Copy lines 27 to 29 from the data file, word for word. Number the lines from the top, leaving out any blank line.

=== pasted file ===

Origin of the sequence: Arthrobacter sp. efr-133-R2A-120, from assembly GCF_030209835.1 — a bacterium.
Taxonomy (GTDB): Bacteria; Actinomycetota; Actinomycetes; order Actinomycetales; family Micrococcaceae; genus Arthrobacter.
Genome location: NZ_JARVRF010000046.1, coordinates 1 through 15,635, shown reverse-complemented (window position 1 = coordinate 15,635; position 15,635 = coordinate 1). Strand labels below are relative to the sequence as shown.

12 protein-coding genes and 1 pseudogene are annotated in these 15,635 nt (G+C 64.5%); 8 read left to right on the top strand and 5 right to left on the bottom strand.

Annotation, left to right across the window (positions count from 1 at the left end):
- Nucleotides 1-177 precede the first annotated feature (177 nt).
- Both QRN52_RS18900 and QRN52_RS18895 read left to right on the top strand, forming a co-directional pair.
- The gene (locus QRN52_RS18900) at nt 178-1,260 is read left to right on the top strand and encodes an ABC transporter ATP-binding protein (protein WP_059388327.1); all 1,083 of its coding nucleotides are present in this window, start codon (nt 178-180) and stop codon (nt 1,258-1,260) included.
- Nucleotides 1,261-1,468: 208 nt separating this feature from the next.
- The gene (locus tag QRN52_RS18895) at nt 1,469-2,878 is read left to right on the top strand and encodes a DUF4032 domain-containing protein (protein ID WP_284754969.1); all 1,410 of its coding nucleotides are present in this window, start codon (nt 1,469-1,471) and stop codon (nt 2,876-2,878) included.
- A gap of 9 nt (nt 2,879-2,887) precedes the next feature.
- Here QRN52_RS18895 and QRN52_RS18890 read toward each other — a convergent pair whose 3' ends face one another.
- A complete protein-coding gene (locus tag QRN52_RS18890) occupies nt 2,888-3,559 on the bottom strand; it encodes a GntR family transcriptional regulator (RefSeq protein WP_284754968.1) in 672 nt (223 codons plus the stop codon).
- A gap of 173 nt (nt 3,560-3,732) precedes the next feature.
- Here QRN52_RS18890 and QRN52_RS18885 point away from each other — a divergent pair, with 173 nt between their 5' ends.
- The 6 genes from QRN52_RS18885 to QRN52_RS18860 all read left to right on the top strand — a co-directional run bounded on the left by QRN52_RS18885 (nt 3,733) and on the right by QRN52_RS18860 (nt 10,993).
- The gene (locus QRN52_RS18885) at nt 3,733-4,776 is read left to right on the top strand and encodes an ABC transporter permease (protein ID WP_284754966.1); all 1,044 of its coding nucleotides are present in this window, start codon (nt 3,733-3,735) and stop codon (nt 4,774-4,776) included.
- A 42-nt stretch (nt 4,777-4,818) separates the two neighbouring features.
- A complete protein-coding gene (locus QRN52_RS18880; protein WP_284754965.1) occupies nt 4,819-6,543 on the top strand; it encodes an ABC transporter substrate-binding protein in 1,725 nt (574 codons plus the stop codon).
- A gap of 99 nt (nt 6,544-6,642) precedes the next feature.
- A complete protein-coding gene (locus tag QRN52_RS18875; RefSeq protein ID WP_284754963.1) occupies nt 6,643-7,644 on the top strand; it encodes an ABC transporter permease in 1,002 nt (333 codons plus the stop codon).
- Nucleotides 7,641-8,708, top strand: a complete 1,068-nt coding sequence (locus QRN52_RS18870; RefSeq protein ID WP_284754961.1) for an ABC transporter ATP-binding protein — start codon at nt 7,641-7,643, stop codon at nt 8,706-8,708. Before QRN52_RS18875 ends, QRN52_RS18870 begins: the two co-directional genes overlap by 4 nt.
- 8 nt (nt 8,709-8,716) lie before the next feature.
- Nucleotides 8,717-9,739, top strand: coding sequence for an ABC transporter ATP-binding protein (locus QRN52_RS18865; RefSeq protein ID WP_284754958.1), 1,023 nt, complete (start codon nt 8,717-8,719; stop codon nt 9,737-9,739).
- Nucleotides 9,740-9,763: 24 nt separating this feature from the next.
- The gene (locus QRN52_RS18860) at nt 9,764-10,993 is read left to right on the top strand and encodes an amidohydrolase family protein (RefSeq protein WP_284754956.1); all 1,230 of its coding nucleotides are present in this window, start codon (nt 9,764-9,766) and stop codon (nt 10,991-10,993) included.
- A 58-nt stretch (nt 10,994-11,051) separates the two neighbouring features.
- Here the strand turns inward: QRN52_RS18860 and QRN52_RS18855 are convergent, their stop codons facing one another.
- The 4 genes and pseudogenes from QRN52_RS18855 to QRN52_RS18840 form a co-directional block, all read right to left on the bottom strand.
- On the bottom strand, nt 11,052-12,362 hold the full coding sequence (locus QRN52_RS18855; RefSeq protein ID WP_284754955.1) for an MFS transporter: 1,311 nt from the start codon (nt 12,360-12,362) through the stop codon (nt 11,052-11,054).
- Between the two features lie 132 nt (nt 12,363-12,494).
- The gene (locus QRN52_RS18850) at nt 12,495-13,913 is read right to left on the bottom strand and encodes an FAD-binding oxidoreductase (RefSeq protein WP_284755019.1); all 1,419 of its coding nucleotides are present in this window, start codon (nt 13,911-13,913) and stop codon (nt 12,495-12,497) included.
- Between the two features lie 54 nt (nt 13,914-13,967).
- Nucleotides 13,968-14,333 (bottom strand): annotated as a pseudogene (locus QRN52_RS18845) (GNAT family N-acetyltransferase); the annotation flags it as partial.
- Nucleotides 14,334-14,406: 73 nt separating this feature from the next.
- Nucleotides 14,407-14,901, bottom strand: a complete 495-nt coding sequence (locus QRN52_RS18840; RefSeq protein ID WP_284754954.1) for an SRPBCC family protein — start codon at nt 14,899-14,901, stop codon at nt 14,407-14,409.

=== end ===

- A 58-nt stretch (nt 10,994-11,051) separates the two neighbouring features.
- Here the strand turns inward: QRN52_RS18860 and QRN52_RS18855 are convergent, their stop codons facing one another.
- The 4 genes and pseudogenes from QRN52_RS18855 to QRN52_RS18840 form a co-directional block, all read right to left on the bottom strand.